On the palate much of the same; green mostly with some light red berries and a structure and concertration that left me wondering if I was drinking an ordinary Beaujolais Nouveau.

After struggling through a couple glasses trying to grasp this wine, I decided to put it in the fridge until the next day to see if it improved, after all this was a Lapierre Morgon.

November 5th, 18:35

Appearance: Same as last night, a pale red, not very intense wine with a very slightly hazy, unfiltered look to it (which I liked)

Nose: most of the stinging I felt yesterday on the nose was gone. But there was still that sour, red fruit with dominating green notes I nosed yesterday. The wine is just not very ripe. One day or 5 years wasn’t going to change that. I just keep going back to that glass trying to find what it was that everyone spoke so highly of. I was really searching for that purity of fruit, and I just couldn’t find it. There were some hints of fruit in the form of little red berries and vague hints of watermelon, but not the pink juicy part, but rather the green meat closer to the skin..

Palate: In the mouth, the wine was showing the fruit a bit better than on the nose and a bit better than yesterday. The watermelon was there as well, but mostly the light pink part near the skin. The tannins have gotten a bit more aggressive than yesterday and were now dominating along with the underripe fruit. The acidity was quite high, but not that ripe, juicy acidity I enjoy that helps carry the wine to a long and happy ending that leaves you wanting to start again from the beginning. That first sip that leads you fall in love with a wine. This just doesn’t have that feeling for me. I don’t want to take another sip, and why would I when my mouth still feels «bruised» from that first sip. But most of all, this wine lacked some serious depth. Depth I would expect from a Morgan. Disappointed.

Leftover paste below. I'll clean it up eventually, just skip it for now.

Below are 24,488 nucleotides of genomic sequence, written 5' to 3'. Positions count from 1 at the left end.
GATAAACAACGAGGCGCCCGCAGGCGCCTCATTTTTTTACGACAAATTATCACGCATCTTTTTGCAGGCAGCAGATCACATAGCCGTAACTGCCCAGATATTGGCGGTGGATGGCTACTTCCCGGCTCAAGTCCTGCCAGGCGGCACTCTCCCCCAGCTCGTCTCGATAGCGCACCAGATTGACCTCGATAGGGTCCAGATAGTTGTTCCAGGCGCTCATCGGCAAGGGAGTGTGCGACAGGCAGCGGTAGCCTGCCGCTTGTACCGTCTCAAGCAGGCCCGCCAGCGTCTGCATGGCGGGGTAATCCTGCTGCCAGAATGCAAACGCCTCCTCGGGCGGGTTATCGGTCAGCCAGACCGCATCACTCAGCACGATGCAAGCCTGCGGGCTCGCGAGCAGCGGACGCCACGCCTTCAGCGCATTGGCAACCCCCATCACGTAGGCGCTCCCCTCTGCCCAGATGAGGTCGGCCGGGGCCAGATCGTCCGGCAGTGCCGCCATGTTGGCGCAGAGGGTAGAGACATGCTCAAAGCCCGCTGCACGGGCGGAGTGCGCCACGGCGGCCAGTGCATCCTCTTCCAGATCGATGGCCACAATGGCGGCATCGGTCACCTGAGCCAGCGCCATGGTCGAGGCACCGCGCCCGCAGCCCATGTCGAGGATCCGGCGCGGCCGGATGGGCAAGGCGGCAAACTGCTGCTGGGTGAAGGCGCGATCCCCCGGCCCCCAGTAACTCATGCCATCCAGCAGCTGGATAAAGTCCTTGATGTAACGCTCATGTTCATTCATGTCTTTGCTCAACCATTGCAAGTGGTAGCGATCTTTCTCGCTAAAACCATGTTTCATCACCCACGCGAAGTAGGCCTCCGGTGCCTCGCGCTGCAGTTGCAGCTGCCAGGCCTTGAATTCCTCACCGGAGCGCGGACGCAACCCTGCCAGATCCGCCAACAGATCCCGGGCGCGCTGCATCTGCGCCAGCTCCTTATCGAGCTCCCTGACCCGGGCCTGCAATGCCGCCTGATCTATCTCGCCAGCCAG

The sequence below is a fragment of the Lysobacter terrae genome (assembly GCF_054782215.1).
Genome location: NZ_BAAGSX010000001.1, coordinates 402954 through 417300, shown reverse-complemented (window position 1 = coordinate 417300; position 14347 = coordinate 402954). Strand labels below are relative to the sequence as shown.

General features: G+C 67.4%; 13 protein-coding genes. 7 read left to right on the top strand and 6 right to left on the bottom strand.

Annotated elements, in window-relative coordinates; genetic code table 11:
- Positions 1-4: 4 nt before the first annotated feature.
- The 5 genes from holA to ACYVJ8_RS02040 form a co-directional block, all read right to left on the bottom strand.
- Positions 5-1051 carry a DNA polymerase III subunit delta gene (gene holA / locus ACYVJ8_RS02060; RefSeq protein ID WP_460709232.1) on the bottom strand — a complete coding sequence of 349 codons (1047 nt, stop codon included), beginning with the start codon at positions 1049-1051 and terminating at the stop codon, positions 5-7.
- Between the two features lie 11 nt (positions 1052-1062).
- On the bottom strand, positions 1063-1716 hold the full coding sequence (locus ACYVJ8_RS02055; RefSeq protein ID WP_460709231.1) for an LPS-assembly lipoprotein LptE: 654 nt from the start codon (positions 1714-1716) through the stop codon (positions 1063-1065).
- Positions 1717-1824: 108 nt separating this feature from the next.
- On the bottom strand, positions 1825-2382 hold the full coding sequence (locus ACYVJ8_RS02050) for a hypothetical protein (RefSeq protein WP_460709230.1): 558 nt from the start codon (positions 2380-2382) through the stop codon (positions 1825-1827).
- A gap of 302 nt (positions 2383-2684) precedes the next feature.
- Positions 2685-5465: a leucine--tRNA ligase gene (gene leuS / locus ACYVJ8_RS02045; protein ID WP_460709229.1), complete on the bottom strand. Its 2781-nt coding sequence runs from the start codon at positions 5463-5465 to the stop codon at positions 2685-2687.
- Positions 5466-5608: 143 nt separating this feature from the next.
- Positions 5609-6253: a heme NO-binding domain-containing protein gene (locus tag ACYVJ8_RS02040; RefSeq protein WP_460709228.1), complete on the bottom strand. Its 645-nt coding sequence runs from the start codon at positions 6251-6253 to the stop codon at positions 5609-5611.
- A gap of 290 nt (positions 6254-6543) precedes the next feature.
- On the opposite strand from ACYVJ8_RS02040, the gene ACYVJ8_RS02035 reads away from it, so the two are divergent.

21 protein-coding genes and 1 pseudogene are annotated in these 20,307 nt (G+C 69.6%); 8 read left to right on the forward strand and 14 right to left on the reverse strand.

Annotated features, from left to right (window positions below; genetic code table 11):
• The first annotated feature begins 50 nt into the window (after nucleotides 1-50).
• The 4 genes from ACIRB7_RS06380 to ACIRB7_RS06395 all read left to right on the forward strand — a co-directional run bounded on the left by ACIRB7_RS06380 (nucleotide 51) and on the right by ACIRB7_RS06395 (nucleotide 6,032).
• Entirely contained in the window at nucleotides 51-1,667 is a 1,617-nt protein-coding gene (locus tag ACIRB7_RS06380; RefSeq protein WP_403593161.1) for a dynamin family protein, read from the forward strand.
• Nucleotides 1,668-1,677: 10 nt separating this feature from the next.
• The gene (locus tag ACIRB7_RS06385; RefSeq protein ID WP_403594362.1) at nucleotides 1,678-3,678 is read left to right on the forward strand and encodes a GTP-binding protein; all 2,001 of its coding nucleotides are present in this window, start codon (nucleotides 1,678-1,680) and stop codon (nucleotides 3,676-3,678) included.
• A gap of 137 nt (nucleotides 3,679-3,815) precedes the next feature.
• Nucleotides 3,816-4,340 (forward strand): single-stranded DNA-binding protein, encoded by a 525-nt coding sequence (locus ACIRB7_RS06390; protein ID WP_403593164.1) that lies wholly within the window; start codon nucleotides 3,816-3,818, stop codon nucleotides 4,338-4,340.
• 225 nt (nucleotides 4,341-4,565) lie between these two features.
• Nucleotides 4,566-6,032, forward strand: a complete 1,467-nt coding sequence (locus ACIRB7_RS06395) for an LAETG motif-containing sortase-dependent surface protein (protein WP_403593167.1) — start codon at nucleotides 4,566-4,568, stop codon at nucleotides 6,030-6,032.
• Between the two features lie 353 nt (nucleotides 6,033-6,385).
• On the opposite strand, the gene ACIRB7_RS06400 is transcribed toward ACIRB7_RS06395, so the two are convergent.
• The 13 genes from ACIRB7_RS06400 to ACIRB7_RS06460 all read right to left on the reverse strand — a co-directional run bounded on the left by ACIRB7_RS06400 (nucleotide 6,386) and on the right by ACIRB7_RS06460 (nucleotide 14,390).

Some might wonder if this was a bad bottle, but the fact is it’s the second bottle I have tasted of Lapierre’s 2010 Morgon..or perhaps I’ve never really tasted a Morgon made by Lapierre. Or perhaps it’s a 2010 vintage issue.

Now, by contrast, I happened to have a bottle of Yvon Metras 2009 Fleurie Le Printemps in my cellar, so I thought what the hell. Let’s do another one of those odd comparisons i love to do just because i can 🙂  Yea, I know, two different vintages, two different Villages. So what.

2009 Yvon Métras Fleurie Le Printemps

After coming off tasting a 2010 Lapierre Morgon, one would expect that i may be disappointed, but I say that after the Lapierre it would be hard to be disappointed.